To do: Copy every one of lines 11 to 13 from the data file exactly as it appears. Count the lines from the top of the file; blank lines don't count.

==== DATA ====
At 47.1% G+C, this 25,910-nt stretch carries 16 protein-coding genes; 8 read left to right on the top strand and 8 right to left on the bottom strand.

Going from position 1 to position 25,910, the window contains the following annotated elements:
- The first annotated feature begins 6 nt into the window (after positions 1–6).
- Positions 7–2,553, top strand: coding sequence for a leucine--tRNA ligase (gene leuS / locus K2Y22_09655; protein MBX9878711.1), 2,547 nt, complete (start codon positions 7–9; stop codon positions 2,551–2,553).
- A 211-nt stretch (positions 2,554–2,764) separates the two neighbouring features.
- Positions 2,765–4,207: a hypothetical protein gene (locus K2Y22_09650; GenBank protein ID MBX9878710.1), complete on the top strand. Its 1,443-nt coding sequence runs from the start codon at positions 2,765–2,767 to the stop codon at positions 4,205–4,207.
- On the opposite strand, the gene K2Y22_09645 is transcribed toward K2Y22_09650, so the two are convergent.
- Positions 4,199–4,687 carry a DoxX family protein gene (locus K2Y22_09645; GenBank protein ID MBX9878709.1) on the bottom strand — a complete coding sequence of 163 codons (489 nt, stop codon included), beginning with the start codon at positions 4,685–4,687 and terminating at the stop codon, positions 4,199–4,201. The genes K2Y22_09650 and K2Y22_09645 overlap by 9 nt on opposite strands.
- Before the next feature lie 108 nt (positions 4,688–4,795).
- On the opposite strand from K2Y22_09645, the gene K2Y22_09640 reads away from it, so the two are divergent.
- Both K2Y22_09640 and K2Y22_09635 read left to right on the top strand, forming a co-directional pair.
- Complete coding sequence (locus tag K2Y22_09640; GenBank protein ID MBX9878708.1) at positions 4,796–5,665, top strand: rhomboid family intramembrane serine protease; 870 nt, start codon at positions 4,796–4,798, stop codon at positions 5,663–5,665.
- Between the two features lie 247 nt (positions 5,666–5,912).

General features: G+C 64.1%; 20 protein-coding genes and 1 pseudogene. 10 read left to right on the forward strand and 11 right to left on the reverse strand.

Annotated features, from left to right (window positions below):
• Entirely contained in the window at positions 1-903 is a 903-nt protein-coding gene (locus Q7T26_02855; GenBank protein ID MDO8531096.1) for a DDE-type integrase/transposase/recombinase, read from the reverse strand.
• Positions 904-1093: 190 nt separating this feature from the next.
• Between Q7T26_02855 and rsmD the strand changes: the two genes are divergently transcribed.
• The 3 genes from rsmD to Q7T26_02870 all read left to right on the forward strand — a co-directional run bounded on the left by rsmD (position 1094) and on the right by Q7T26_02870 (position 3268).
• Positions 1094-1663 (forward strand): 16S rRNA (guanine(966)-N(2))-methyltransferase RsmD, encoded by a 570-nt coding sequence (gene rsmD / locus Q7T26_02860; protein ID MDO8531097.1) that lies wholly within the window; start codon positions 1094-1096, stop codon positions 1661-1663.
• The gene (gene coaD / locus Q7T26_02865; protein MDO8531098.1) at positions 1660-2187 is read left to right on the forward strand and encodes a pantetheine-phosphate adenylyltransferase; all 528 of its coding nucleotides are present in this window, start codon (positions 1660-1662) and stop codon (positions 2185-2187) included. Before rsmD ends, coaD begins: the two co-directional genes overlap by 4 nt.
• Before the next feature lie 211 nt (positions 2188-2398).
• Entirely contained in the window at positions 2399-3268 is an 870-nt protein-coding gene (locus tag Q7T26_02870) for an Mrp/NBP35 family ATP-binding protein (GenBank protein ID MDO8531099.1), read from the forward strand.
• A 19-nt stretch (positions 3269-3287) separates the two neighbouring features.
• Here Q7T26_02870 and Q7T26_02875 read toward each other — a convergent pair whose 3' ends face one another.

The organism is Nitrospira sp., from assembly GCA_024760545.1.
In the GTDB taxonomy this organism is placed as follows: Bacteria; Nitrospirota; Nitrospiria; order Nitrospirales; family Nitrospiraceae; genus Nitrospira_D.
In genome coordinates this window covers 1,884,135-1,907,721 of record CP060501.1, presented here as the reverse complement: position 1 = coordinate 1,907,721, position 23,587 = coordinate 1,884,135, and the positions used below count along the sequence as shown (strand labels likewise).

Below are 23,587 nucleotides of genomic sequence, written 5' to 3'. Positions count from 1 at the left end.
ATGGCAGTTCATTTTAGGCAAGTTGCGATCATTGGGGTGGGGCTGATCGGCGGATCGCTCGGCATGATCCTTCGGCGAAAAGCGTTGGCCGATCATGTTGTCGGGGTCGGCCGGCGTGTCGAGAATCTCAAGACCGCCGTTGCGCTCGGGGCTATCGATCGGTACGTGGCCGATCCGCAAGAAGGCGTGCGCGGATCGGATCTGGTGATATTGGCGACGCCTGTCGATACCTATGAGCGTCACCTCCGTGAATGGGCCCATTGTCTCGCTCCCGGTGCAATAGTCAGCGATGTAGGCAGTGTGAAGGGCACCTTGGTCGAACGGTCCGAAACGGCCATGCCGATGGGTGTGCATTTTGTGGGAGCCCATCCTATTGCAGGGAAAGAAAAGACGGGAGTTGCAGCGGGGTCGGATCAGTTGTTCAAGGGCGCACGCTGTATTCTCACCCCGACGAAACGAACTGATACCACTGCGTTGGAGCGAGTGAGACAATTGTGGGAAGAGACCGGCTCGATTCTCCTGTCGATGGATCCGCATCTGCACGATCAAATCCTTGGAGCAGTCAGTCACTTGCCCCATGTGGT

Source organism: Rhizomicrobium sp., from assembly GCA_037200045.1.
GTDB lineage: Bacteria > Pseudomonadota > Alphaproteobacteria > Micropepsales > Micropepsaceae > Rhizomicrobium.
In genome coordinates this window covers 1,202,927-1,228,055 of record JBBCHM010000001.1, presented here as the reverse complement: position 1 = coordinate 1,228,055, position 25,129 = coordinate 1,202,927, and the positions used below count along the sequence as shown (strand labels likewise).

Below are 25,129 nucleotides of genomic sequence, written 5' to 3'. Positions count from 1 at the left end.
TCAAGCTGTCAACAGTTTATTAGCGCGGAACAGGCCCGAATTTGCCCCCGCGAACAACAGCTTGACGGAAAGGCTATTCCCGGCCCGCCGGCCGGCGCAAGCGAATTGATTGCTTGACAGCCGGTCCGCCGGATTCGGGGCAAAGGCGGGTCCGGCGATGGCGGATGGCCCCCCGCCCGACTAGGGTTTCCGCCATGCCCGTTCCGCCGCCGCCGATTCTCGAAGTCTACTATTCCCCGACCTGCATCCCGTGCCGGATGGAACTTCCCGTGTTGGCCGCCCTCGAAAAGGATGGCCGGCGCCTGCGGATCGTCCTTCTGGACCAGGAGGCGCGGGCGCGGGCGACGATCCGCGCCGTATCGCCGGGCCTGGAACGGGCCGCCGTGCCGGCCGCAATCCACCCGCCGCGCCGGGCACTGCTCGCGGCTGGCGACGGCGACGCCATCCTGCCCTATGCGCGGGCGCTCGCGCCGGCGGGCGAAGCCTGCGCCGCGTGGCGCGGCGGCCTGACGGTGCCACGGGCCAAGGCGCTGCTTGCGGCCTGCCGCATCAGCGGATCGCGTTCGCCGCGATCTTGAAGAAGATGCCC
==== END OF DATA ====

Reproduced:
- Both K2Y22_09640 and K2Y22_09635 read left to right on the top strand, forming a co-directional pair.
- Complete coding sequence (locus tag K2Y22_09640; GenBank protein ID MBX9878708.1) at positions 4,796–5,665, top strand: rhomboid family intramembrane serine protease; 870 nt, start codon at positions 4,796–4,798, stop codon at positions 5,663–5,665.
- Between the two features lie 247 nt (positions 5,666–5,912).